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Discussion Starter #1
So I'm new here, but I hope sharing this story helps others to think about this type of thing.

First ill just give a basic account, then I will talk about my thoughts and feelings etc.

The account: Approx 1pm broad daylight Sat afternoon in an Applebee's parking lot.

I had just finished lunch with my family (wife, 2 year old daughter, 2 month old son, her brother and his wife). I was carrying my XD subcompact 9mm in my crossbreed. Upon exiting the restaurant I glanced around (its a habit now), and noted an individual at the far end of the lot, looked like he was finishing a smoke break or something, as soon as he saw us he started walking quickly our way. Oddly, the lot seemed very empty, we were the only people headed to or from any of the cars at the time.

He was about 100 yards off so I just continued to our car, but I walked slower than the group on purpose to put me between them and him. I was not expecting trouble, since there is a bus stop close by, but something in the back of my head told me to keep an eye on this guy. As I continued walking I would glance back now and then, he was closing the distance, but still 40-50 yards off. When I reached the back of my car I gave another glance, he was now 15 yards away and nearly jogging, I went to "orange" and I turned to face him, but I kept a bladed stance with my strong side facing the car.

I started "noting" things like his olive drab coat, grey wool cap, dirty white shoes, tattered blue jeans, bloodshot eyes, both hands in his pockets, his right arm cocked out kinda weird.

About this point he's roughly 20 feet away, I noticed his eyes, bloodshot, and I forced myself to focus on his hands. Couldn't see them. I said rather tersely "Can I help you?" He seemed a bit startled and said "hey man you got 50 cents, can I have 50 cents?" Without realizing it I had at some-point placed my hand on my weapon, I did not draw, but I had my hand there. I said "No" firmly, he trotted off to the side and then Ran across the 4 lane street.

The family didn't know what had happened they were busy getting the kids into the car seats etc.

Now for my thoughts and feelings. I knew that a police officer had been shot not 3 blocks from that location a couple of months prior I had also got done re-reading a post on an AR15 board called "street robberies and you". I was most worried about his hands, in other encounters I've had with people, I've always seen their hands and never felt the need to touch my weapon. In this case I didn't know what this guy was about and I could've figure out why his hands were in his pockets. His right arm being winged out at an odd angle gave me concern as well.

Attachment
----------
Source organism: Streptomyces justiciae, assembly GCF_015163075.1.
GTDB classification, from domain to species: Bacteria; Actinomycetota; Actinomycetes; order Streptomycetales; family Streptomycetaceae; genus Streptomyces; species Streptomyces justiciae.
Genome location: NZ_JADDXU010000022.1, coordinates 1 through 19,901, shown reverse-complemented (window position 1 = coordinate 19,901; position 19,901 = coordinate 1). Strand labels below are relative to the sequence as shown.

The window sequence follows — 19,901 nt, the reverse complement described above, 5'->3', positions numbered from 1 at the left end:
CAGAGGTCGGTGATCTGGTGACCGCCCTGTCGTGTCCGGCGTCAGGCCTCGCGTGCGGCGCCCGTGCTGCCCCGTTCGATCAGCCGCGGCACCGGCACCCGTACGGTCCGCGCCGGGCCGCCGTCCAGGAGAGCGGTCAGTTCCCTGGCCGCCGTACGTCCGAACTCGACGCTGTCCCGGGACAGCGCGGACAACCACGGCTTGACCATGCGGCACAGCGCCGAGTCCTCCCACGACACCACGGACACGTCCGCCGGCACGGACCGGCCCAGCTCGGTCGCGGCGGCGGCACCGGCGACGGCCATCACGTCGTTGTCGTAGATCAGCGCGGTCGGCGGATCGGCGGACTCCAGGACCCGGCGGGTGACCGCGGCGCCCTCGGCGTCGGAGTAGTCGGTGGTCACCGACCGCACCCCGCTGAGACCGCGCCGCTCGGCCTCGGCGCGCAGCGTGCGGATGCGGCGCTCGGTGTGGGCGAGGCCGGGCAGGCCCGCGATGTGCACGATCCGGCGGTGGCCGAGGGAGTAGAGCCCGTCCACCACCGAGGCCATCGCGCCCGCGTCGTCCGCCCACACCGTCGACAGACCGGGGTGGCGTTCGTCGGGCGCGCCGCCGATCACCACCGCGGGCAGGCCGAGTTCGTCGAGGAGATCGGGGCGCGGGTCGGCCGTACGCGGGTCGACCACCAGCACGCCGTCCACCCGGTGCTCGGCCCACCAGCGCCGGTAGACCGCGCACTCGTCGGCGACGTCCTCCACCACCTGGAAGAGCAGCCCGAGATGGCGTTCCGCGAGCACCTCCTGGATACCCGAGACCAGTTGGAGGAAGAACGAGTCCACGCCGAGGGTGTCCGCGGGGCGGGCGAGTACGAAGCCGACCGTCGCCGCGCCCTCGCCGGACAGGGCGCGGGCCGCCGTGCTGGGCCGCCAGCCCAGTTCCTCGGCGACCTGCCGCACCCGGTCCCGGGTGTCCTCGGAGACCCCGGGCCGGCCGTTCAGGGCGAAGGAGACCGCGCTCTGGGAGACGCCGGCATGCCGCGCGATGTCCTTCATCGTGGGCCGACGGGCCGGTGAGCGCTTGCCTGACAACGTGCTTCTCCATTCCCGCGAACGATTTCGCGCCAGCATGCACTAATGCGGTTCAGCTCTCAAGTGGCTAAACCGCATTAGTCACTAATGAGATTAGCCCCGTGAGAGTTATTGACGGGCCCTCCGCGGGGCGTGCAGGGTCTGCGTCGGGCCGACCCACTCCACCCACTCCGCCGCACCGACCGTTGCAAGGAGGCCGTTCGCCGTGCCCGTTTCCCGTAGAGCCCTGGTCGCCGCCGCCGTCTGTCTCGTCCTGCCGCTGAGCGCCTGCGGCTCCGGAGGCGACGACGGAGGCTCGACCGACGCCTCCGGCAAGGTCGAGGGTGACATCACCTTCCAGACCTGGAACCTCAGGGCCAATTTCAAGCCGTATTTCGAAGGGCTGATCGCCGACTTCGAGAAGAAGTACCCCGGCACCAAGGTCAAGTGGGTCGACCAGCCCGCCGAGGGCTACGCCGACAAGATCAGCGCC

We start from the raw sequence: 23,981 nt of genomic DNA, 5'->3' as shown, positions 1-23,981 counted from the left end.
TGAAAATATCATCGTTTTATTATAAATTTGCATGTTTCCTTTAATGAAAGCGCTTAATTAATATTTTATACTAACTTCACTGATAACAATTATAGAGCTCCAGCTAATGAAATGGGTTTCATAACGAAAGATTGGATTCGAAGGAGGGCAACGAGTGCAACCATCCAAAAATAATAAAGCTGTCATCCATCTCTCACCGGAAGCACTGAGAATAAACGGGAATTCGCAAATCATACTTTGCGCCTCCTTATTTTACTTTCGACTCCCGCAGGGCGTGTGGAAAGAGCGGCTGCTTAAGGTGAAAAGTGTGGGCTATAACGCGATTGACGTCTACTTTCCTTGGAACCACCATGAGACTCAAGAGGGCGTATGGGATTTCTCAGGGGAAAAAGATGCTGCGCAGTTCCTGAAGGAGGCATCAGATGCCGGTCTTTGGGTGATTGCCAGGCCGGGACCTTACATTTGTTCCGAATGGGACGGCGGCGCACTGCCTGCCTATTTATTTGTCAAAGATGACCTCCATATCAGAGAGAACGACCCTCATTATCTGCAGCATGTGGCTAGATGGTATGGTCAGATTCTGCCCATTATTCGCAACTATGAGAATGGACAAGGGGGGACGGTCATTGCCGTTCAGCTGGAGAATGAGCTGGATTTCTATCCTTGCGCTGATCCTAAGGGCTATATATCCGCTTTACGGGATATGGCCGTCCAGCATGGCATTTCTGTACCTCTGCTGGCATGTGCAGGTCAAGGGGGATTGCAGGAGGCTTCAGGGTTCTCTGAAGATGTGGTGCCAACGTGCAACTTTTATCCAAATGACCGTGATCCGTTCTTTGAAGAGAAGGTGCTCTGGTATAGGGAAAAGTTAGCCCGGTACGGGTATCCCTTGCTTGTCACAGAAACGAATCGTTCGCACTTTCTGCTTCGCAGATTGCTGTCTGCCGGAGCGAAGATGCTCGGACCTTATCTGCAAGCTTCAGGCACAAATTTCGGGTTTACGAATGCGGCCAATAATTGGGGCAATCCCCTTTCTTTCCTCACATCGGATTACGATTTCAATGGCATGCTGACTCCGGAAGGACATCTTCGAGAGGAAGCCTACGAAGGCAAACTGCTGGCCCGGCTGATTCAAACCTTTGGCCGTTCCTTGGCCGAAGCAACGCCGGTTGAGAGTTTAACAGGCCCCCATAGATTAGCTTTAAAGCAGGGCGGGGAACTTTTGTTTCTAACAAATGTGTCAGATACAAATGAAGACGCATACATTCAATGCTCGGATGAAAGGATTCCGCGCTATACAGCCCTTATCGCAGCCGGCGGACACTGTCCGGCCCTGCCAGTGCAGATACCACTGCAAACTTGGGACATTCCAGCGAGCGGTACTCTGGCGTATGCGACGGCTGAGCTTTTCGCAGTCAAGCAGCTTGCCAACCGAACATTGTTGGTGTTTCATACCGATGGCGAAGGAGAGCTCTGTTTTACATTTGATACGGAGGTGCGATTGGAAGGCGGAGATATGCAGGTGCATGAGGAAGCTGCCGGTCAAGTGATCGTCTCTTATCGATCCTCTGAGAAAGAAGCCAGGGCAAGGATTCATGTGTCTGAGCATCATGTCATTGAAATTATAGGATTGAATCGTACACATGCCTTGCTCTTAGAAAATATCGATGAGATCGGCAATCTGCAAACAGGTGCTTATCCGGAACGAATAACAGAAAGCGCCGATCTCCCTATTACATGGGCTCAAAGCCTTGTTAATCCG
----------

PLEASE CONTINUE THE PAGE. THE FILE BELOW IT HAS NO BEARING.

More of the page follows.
I found it very odd that he approached me being that there were 3 other adults not 10 feet behind me. Even stranger was a request for 50 cents, you can't even make a phone call for that anymore.

I'm not a small guy, about 6 foot tall and 260 lbs (mostly flab I'm afraid). My bro-in-law is about the same.

I figure he must have figured out I was armed since my hand was behind my back, probably that's why he ran across the road.

Per the advice I had previously read, I did not call the police because I had not drawn nor said anything that would indicate I was armed. I could have been reaching for my wallet after all. He hadn't done anything more overt than panhandle for money, except for the hands thing.

I posted this in another forum and the first reply I got was I should leave my gun at home before I end up in jail. I asked some LEO friends as well as my former CCW instructors who told me better paranoid and alive then caught off-guard. The LEO's I talked to said that if I had show him the muzzle it would have been a problem.

After I got in the car and drove off is when the adrenalin felt like it kicked in.

So I've been dissecting this in my head ever since. I hope it helps people to think. I will say that training and forcing yourself to keep your situational awareness high is so vitally important. Had I not seen this guy coming, he could have surprised me and "came out of nowhere". Again, I've had numerous other encounters with panhandlers and others "on the street" and this is the only time so far that I have ever placed my hand on my weapon.

His mannerisms and bodily language seemed aggressive until I spoke, when I said no he seemed to "deflate".

So there it is. Am I a paranoid idiot, or did I do right?


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'Sounds like you did great. It doesn't get much better than de-escalation. He doesn't have "need to know" that you had a plan that would allow you to kill him, if necessary.

I wouldn't spend too much time trying to get into this guy's head about why he chose you or why he went about it like he did. You'd likely be giving him way too much credit.

Good job.
 

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I would say you handled that correctly. Your SA was up but you didn't overreact.
 

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You did right IMO, your alertness may have saved you from worse. Maybe he intended to slam you at a good run and grab what he could while you were in shock, maybe he was just running for the bus. I doubt panhandling was the object of the trip. Just an excuse to get away when he realized he was made. You diffused the issue with a reasonable question and life goes on.
 

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Good job. Funny about the other forum ragging on you as another one thought it was fine to actually draw the unseen weapon and bashed me because I was against going that far unprovoked.